Researchers at Meharry Medical College have discovered that an extract of green tea could be used as a treatment for uterine fibroids, a disease that affects 40% of reproductive age women.
An article published this week in the American Journal of Obstetrics and Gynecology by Meharry’s director of clinical research, Dr. Ayman Al-Hendy and his team of investigators, stated that an extract of green tea has the ability to kill human leiomyoma cells in tissue cultures and can eradicate fibroid lesions in animal models.
Al-Hendy said if the treatment is found to be effective in humans it can change the lives of millions of women who are currently faced with hysterectomy as their only treatment option. “If we can prove this compound is effective, millions of women can start self treatment and self management,” he said.
The symptoms of uterine fibroids are often debilitating and include excessive vaginal bleeding, anemia, fatigue and lack of energy. According to Al-Hendy, women who suffer from uterine fibroids may lose time from work, have higher medical expenses and often need advanced medical treatment in order to become pregnant—all things that cause both emotional and economic hardship for families.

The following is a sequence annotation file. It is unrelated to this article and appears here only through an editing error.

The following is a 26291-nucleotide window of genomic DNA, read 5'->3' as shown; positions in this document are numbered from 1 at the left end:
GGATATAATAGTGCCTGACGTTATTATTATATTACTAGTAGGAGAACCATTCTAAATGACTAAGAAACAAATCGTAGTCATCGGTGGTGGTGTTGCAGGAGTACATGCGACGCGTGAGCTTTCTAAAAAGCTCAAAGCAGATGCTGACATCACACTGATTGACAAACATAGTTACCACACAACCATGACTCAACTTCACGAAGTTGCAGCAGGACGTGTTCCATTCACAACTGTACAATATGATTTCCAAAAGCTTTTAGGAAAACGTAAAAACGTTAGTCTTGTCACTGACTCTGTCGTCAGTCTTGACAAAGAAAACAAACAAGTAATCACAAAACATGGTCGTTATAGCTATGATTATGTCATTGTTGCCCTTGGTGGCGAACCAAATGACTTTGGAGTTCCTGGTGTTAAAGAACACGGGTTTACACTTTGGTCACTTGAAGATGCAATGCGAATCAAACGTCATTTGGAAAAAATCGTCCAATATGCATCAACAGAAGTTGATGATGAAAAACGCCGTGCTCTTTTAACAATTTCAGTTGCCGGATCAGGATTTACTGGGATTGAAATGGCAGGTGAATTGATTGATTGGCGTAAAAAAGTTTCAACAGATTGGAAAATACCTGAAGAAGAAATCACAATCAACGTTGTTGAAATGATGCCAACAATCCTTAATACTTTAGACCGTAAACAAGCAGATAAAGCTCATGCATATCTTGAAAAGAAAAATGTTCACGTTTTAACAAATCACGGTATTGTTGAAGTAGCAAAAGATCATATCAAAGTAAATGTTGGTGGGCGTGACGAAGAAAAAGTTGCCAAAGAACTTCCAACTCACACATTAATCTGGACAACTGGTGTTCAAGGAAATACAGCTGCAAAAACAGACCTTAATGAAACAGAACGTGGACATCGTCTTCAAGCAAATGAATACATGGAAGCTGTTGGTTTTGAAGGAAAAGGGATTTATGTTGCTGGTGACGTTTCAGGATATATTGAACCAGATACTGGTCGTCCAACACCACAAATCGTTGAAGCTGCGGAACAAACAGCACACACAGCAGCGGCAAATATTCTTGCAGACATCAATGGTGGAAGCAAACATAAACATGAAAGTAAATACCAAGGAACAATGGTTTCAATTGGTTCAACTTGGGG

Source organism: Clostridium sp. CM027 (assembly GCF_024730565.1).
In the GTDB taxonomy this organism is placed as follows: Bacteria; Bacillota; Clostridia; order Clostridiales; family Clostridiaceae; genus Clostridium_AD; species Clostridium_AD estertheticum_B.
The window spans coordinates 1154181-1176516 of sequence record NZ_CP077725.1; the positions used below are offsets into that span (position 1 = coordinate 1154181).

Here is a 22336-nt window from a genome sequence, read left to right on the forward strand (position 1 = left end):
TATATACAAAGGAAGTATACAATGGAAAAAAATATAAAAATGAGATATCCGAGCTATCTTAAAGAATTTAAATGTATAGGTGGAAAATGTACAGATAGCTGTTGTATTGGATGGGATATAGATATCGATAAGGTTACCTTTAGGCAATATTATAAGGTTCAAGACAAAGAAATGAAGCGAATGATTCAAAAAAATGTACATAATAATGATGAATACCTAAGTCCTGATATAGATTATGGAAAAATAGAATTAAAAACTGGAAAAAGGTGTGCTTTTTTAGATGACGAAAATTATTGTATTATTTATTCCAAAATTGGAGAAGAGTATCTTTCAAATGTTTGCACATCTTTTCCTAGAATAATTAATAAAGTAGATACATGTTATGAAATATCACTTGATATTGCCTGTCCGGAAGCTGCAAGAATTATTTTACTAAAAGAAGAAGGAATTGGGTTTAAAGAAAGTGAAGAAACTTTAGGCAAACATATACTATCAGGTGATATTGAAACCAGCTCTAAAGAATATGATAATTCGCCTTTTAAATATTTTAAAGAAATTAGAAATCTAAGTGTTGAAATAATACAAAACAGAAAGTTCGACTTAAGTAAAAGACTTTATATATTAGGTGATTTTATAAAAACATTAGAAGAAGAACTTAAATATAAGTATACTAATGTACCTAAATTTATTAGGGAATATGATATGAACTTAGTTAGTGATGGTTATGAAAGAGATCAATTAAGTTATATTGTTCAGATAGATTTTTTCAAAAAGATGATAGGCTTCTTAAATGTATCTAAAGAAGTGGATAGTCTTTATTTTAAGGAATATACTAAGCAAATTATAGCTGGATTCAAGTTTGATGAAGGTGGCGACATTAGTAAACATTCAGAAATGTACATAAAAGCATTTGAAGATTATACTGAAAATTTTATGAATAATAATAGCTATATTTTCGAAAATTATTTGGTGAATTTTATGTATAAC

Al-Hendy and his team have conducted extensive research on the treatment of fibroid tumors and are dedicated to finding a cure for this disease, which disproportionately affects African-American women, who are four times more likely to be affected than women from other ethnic groups.
Researchers are in the process of recruiting participants for human trials that will begin soon. The research will be conducted under the umbrella of the Meharry Clinical and Translational Research Center (MeTRC). In 2009, Meharry was awarded a $21.4 million grant from the National Center for Research Resources (NCRR) to establish MeTRC, which will help accelerate the process of turning laboratory discoveries into actual cures and treatments used by patients.
MeTRC is a “center without walls” comprised of the Center for AIDS Health Disparities Research, the Center for Women’s Health Research and the Participant and Clinical Interactions Resource. Al-Hendy and Dr. James E.K. Hildreth serve as the principal investigators of this institutional grant.